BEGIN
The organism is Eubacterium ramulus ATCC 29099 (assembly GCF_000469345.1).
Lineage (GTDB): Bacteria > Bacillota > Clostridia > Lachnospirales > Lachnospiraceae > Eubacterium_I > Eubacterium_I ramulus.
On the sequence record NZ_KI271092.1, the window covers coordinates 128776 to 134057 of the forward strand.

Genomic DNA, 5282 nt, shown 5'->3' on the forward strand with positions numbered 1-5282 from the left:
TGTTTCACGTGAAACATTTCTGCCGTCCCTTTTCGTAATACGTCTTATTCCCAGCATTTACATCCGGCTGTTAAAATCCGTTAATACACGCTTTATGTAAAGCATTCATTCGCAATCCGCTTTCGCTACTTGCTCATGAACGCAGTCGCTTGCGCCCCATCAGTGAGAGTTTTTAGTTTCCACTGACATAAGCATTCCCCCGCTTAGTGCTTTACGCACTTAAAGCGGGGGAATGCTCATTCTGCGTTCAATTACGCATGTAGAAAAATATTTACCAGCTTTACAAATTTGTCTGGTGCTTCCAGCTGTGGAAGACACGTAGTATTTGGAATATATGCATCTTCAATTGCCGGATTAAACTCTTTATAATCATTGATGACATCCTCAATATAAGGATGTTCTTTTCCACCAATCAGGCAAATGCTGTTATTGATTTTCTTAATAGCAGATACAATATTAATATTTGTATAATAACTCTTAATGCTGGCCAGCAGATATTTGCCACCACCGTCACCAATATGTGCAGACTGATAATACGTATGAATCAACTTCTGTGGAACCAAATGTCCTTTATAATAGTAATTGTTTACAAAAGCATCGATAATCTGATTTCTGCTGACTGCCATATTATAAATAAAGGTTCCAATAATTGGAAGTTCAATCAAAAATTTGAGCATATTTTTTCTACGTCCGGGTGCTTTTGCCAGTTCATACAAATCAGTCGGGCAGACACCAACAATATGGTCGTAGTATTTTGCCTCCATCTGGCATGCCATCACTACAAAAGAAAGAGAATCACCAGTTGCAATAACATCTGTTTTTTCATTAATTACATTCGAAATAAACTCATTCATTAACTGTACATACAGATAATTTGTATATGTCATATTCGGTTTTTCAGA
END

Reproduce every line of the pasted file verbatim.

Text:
The organism is Eubacterium ramulus ATCC 29099 (assembly GCF_000469345.1).
Lineage (GTDB): Bacteria > Bacillota > Clostridia > Lachnospirales > Lachnospiraceae > Eubacterium_I > Eubacterium_I ramulus.
On the sequence record NZ_KI271092.1, the window covers coordinates 128776 to 134057 of the forward strand.

Genomic DNA, 5282 nt, shown 5'->3' on the forward strand with positions numbered 1-5282 from the left:
TGTTTCACGTGAAACATTTCTGCCGTCCCTTTTCGTAATACGTCTTATTCCCAGCATTTACATCCGGCTGTTAAAATCCGTTAATACACGCTTTATGTAAAGCATTCATTCGCAATCCGCTTTCGCTACTTGCTCATGAACGCAGTCGCTTGCGCCCCATCAGTGAGAGTTTTTAGTTTCCACTGACATAAGCATTCCCCCGCTTAGTGCTTTACGCACTTAAAGCGGGGGAATGCTCATTCTGCGTTCAATTACGCATGTAGAAAAATATTTACCAGCTTTACAAATTTGTCTGGTGCTTCCAGCTGTGGAAGACACGTAGTATTTGGAATATATGCATCTTCAATTGCCGGATTAAACTCTTTATAATCATTGATGACATCCTCAATATAAGGATGTTCTTTTCCACCAATCAGGCAAATGCTGTTATTGATTTTCTTAATAGCAGATACAATATTAATATTTGTATAATAACTCTTAATGCTGGCCAGCAGATATTTGCCACCACCGTCACCAATATGTGCAGACTGATAATACGTATGAATCAACTTCTGTGGAACCAAATGTCCTTTATAATAGTAATTGTTTACAAAAGCATCGATAATCTGATTTCTGCTGACTGCCATATTATAAATAAAGGTTCCAATAATTGGAAGTTCAATCAAAAATTTGAGCATATTTTTTCTACGTCCGGGTGCTTTTGCCAGTTCATACAAATCAGTCGGGCAGACACCAACAATATGGTCGTAGTATTTTGCCTCCATCTGGCATGCCATCACTACAAAAGAAAGAGAATCACCAGTTGCAATAACATCTGTTTTTTCATTAATTACATTCGAAATAAACTCATTCATTAACTGTACATACAGATAATTTGTATATGTCATATTCGGTTTTTCAGA